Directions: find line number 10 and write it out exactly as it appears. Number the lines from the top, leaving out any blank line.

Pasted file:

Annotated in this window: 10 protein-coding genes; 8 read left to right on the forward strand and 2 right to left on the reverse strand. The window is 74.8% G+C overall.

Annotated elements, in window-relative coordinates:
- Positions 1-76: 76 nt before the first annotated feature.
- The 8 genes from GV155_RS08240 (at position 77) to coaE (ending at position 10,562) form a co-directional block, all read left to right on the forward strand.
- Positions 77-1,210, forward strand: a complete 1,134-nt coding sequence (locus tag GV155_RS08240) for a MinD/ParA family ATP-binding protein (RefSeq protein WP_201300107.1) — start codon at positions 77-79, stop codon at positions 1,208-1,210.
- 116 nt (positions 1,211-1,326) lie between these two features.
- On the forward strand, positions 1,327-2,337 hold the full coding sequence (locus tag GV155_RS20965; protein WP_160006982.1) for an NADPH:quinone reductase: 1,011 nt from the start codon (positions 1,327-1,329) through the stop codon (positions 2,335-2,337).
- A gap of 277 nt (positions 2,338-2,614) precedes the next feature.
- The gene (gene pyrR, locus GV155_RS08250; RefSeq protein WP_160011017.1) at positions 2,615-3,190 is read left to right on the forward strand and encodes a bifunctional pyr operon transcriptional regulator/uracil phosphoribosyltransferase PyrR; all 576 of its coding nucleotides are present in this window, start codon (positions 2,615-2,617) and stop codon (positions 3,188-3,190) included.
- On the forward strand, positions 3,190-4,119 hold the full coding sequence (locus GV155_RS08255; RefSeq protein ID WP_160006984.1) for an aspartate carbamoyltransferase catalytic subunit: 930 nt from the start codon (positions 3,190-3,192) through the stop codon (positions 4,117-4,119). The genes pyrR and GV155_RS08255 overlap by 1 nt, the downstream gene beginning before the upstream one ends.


- On the forward strand, positions 3,190-4,119 hold the full coding sequence (locus GV155_RS08255; RefSeq protein ID WP_160006984.1) for an aspartate carbamoyltransferase catalytic subunit: 930 nt from the start codon (positions 3,190-3,192) through the stop codon (positions 4,117-4,119). The genes pyrR and GV155_RS08255 overlap by 1 nt, the downstream gene beginning before the upstream one ends.